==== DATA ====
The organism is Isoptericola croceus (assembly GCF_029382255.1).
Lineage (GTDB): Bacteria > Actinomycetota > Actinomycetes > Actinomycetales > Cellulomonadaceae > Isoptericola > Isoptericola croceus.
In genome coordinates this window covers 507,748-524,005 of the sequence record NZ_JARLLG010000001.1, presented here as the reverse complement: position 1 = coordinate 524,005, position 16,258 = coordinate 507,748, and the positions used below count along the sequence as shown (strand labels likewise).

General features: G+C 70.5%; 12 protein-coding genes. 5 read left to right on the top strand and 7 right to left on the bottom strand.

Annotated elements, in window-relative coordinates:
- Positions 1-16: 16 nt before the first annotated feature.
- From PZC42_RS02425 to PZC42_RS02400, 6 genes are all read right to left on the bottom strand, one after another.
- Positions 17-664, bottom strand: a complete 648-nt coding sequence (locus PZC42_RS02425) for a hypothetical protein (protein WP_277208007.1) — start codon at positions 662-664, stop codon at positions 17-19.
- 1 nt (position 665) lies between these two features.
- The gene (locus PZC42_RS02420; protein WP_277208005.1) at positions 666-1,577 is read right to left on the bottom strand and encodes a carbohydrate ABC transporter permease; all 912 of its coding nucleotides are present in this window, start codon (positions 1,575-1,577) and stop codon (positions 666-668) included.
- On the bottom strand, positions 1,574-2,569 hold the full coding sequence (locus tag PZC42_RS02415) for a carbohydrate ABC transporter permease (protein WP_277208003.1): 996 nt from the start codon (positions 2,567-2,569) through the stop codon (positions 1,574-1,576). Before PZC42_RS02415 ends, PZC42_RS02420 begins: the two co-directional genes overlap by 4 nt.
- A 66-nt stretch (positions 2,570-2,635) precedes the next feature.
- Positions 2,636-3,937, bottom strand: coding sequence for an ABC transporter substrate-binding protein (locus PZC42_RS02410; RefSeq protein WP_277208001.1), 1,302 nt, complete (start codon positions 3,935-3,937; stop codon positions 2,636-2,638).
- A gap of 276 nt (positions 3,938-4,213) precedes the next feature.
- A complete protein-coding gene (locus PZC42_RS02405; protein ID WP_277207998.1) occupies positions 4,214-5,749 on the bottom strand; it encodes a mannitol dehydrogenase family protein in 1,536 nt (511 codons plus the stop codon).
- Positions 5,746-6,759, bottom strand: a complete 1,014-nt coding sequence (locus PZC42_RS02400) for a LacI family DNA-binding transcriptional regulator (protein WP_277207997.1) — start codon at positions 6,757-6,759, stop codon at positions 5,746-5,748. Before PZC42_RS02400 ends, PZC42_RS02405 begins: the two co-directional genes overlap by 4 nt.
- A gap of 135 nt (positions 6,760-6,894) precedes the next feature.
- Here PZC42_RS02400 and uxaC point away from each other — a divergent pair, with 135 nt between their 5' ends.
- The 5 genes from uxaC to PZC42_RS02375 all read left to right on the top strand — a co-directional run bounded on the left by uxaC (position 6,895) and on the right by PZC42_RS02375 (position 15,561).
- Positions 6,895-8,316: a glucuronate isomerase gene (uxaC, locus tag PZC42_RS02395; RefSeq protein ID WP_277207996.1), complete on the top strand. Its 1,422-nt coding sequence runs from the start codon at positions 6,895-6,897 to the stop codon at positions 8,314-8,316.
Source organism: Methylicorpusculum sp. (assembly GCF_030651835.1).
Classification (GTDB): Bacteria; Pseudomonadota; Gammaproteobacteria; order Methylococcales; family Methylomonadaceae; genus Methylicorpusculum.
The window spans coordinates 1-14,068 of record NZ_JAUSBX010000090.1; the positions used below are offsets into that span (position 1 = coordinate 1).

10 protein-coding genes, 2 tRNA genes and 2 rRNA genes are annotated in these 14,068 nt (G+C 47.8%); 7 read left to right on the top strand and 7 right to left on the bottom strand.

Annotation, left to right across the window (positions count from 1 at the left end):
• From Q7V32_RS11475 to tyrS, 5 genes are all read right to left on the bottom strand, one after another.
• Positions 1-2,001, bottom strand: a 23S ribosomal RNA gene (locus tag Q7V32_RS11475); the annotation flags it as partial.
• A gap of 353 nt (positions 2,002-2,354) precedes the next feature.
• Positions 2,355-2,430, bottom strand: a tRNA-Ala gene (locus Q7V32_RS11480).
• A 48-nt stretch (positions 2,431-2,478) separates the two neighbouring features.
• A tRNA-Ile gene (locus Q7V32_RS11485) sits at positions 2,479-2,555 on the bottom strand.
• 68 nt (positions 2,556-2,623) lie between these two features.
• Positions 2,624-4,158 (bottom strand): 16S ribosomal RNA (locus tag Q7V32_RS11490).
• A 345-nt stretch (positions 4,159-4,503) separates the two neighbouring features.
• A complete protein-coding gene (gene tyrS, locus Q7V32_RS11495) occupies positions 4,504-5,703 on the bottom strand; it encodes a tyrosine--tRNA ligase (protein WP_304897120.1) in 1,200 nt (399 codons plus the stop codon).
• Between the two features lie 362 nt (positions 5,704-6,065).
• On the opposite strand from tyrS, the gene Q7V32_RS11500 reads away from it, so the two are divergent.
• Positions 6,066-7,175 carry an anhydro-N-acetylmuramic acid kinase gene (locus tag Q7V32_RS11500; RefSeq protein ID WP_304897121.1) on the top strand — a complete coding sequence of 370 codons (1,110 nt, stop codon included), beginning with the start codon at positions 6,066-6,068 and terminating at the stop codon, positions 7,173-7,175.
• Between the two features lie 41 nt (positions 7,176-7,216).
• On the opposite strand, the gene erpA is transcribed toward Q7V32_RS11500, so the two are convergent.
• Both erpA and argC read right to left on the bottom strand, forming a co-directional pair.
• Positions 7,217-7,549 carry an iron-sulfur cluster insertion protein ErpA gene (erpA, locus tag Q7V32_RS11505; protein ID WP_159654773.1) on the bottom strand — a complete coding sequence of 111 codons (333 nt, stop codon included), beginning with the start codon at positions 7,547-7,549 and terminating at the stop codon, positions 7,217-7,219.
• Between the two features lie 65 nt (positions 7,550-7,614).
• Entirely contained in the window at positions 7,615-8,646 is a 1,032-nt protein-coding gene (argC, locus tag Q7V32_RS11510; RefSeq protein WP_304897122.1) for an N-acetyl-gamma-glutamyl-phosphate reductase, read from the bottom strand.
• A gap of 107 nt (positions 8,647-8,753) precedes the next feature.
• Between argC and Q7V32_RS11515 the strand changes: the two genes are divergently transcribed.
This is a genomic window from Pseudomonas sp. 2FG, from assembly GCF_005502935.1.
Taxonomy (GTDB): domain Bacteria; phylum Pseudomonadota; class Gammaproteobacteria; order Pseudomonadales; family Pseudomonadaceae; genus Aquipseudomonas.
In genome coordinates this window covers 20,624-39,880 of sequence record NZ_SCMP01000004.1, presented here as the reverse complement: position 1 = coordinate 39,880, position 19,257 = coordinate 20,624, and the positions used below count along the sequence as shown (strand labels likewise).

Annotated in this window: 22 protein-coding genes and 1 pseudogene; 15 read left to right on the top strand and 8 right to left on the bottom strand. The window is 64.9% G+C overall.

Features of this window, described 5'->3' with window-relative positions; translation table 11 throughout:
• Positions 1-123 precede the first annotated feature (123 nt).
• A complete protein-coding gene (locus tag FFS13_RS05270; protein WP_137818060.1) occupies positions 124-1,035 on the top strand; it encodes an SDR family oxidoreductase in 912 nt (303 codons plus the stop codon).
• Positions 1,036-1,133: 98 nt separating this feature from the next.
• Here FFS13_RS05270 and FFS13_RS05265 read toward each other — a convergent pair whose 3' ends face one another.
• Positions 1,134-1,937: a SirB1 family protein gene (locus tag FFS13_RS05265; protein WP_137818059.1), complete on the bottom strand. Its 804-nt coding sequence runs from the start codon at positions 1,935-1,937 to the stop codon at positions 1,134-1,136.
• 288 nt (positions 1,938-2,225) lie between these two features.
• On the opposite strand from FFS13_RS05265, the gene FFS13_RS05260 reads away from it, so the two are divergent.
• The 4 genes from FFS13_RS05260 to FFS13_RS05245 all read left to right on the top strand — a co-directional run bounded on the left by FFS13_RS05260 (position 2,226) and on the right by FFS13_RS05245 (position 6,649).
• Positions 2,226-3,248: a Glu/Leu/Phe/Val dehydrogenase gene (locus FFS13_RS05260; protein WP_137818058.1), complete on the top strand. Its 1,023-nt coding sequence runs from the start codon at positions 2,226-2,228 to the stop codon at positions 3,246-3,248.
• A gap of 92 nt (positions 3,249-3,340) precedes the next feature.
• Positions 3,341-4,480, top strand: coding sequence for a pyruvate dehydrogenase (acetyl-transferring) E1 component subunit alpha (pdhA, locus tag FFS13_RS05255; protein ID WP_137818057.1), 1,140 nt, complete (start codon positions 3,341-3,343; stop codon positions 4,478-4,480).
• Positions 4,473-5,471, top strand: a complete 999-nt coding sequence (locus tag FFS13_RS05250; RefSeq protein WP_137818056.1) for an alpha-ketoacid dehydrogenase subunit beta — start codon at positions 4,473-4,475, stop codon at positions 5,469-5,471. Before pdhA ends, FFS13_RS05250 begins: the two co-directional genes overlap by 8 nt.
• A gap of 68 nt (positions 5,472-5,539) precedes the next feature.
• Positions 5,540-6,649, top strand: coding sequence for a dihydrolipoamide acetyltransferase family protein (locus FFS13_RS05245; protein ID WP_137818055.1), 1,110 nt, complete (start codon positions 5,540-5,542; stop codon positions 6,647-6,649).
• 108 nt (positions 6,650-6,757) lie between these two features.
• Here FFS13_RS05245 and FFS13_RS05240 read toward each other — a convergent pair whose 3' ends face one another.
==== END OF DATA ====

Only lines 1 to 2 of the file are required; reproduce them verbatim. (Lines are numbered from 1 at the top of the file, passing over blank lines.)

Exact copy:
The organism is Isoptericola croceus (assembly GCF_029382255.1).
Lineage (GTDB): Bacteria > Actinomycetota > Actinomycetes > Actinomycetales > Cellulomonadaceae > Isoptericola > Isoptericola croceus.